console.log(myMap.has('foo')) // true

console.log(myMap.has('qwerty')) // false

Map gives us several iterators that we can use to go over our map to access the keys, values, and entries. Those are the keys method, the entries method, and the values method. To get an idea of what that looks like, let's go ahead and create a for-of loop in here, and we'll do for(var key of = myMap.keys(), and we'll console.log out each key.

for(var key of = myMap.keys(){
  console.log(key)
  // "foo"
  // "hello"
}

If we clear the console and run it again, we'll see that we get foo and hello returned to us, because those are the two keys inside of our map.

Alternatively, we can go ahead and do a for-of loop for the values inside of our map. Let's go ahead and switch the variables so it makes a little more sense, and we'll console.log that out. We'll see that bar and world is returned to use, because those are the values that are stored within our map.

for(var key of = myMap.values(){
  console.log(value)
  // "bar"
  // "world"
}

Lastly, we can iterate over the entries. What the entries does is it returns to us an array made of arrays where the first item in the array is the key and the second item is the value. If we do for(var [key, value] of myMap.entries()) and console.log that out, we'll see that we get foo = bar and hello = world.

for([key, value] of myMap.entries()){
  console.log(key + ' = ' + value);
  // "foo = bar"
  // "hello = world"
}

Next, I wanted to quickly go over weakMaps in ES6. What a weakMap means is that no references are held to the keys of the map. With no references being held to the keys of the map, it allows it to be available for automatic garbage collection that's available to us in JavaScript.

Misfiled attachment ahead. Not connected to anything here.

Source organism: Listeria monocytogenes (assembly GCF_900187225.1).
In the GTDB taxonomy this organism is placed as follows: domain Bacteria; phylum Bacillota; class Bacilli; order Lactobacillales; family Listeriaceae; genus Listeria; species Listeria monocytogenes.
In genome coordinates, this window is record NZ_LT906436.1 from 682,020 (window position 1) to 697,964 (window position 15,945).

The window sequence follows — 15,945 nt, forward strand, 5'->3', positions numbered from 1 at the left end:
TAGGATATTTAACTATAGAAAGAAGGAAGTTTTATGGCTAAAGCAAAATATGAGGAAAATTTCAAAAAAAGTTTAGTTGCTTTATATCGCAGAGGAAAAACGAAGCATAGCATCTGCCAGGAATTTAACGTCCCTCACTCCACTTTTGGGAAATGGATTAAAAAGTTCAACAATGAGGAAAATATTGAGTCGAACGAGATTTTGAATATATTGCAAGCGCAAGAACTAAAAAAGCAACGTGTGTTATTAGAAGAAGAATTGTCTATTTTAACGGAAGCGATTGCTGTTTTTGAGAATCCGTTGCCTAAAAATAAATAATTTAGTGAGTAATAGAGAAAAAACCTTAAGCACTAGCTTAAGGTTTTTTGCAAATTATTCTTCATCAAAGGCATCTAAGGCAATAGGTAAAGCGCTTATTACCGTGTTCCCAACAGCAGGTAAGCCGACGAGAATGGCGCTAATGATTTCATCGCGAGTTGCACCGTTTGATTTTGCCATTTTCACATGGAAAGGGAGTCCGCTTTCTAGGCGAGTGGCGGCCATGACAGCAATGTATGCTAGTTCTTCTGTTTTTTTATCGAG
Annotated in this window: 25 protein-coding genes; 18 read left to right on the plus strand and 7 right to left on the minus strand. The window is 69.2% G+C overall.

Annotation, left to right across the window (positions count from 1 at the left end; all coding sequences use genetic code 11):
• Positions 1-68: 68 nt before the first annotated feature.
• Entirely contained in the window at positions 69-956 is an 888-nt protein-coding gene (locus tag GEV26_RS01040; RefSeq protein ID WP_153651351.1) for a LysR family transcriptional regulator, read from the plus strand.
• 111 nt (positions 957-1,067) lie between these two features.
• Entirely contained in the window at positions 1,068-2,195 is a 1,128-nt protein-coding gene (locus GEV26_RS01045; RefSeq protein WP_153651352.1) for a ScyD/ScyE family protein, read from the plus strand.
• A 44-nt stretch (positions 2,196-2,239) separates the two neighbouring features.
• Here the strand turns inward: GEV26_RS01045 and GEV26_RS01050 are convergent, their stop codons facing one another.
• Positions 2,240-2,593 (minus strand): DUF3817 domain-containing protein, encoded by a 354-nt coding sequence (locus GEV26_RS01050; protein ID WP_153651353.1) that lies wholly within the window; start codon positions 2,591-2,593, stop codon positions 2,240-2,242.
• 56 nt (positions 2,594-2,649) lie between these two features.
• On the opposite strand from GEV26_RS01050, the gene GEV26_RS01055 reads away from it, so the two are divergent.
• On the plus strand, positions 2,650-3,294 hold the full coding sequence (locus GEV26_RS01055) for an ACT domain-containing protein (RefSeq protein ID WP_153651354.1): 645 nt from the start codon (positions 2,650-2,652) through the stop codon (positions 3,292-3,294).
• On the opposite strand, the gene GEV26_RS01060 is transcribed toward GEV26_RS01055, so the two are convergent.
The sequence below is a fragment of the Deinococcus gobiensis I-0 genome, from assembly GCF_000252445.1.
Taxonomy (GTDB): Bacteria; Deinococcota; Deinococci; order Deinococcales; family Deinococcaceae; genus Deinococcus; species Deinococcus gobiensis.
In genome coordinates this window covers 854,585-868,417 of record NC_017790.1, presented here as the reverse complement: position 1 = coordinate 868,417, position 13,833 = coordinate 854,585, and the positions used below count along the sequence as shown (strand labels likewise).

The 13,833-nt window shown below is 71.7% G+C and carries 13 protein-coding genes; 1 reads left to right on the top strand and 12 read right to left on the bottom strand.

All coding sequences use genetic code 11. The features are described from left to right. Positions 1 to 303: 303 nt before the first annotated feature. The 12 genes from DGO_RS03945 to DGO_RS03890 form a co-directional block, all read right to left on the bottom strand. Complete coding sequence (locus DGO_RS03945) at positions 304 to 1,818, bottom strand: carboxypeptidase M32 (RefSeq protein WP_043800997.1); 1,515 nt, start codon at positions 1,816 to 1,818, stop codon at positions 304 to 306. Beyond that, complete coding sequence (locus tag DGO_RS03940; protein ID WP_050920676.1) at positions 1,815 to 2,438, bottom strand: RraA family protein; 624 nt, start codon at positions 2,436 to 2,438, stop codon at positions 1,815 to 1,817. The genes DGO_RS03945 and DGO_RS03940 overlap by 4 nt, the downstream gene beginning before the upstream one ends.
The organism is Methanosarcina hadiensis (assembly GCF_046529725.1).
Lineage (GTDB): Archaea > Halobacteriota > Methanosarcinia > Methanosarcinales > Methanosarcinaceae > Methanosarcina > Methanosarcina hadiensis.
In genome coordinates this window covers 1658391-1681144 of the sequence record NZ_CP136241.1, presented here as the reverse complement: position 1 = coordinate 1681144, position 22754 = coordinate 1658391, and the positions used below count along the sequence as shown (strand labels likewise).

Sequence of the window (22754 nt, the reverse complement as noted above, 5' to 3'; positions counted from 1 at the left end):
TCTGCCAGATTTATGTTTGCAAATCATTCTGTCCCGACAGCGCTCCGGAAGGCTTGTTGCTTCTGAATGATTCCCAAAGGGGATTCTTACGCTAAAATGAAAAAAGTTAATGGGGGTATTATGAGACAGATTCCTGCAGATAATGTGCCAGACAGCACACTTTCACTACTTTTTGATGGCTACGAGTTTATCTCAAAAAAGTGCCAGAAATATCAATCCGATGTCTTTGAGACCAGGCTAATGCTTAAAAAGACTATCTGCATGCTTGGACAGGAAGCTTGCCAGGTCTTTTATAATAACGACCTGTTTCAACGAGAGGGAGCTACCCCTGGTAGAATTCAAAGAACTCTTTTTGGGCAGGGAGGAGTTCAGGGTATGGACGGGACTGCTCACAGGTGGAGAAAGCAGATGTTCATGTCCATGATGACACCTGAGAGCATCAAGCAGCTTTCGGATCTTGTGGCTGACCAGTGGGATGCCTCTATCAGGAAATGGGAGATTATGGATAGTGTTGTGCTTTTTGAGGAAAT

Because no references are kept to the keys, that means that they are innumerable, or we cannot iterate over them. Because of this, the options of what is available for us to use as keys in our map is limited when using weakMaps.

For example, with a map, we can use anything as its key. To show that, let's create var myObject, set it equal to an empty object. var myFunction, set it equal to an anonymous function.

var myObj = {};
var myFunc = function(){};

Now, in our set methods, we can swap out foo and hello for myObject and myFunction. We can run our output and see that the entries method shows us that we have our object and our function as the keys for var and world.

myMap.set(myObj, 'bar');
myMap.set(myFunc, 'world');
  // "[object Object] = bar"
  // "function myFunc() {} = world"

The important thing to note is that we can also use strings for our keys. We can say set string with a value of two. We can run our output again, and we'll see that string two is given back to us as a key value store.

myMap.set('string', 2);
  // "string = 2"

If we go up here, and we change var myMap to a weakMap, and we run this again, we'll see that we get some errors.

Invalid Value

The first thing we get is that we cannot use a string as a key in our weakMap. If we go ahead and get rid of that string and run the output again, we'll see that we get a new error.

Entries not a Function

This time, we see that entries is not a function. Because of the enumerable nature of our weakMaps, that means that all of these iterator API methods available to us on the map is no longer available on the weakMap.

HEY, QUICK QUESTION!
Joel's Head
Why are we asking?